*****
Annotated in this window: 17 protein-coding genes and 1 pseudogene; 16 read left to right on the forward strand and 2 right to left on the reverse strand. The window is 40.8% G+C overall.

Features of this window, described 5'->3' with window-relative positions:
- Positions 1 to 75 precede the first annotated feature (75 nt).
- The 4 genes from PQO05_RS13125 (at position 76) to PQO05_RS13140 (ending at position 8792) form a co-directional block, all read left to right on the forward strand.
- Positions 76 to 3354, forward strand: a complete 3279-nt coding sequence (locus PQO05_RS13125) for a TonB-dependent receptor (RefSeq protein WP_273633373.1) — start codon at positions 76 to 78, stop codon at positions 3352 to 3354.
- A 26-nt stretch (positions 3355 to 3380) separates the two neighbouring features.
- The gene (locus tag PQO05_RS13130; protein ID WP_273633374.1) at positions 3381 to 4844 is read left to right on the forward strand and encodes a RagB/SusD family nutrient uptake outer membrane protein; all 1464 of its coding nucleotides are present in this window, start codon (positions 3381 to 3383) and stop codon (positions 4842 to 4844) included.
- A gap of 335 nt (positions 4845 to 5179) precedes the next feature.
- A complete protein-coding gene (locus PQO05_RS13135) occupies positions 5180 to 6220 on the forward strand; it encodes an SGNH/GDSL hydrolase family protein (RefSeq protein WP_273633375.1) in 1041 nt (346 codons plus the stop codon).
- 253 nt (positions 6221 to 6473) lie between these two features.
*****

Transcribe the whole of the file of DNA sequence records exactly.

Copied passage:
Annotated in this window: 17 protein-coding genes and 1 pseudogene; 16 read left to right on the forward strand and 2 right to left on the reverse strand. The window is 40.8% G+C overall.

Features of this window, described 5'->3' with window-relative positions:
- Positions 1 to 75 precede the first annotated feature (75 nt).
- The 4 genes from PQO05_RS13125 (at position 76) to PQO05_RS13140 (ending at position 8792) form a co-directional block, all read left to right on the forward strand.
- Positions 76 to 3354, forward strand: a complete 3279-nt coding sequence (locus PQO05_RS13125) for a TonB-dependent receptor (RefSeq protein WP_273633373.1) — start codon at positions 76 to 78, stop codon at positions 3352 to 3354.
- A 26-nt stretch (positions 3355 to 3380) separates the two neighbouring features.
- The gene (locus tag PQO05_RS13130; protein ID WP_273633374.1) at positions 3381 to 4844 is read left to right on the forward strand and encodes a RagB/SusD family nutrient uptake outer membrane protein; all 1464 of its coding nucleotides are present in this window, start codon (positions 3381 to 3383) and stop codon (positions 4842 to 4844) included.
- A gap of 335 nt (positions 4845 to 5179) precedes the next feature.
- A complete protein-coding gene (locus PQO05_RS13135) occupies positions 5180 to 6220 on the forward strand; it encodes an SGNH/GDSL hydrolase family protein (RefSeq protein WP_273633375.1) in 1041 nt (346 codons plus the stop codon).
- 253 nt (positions 6221 to 6473) lie between these two features.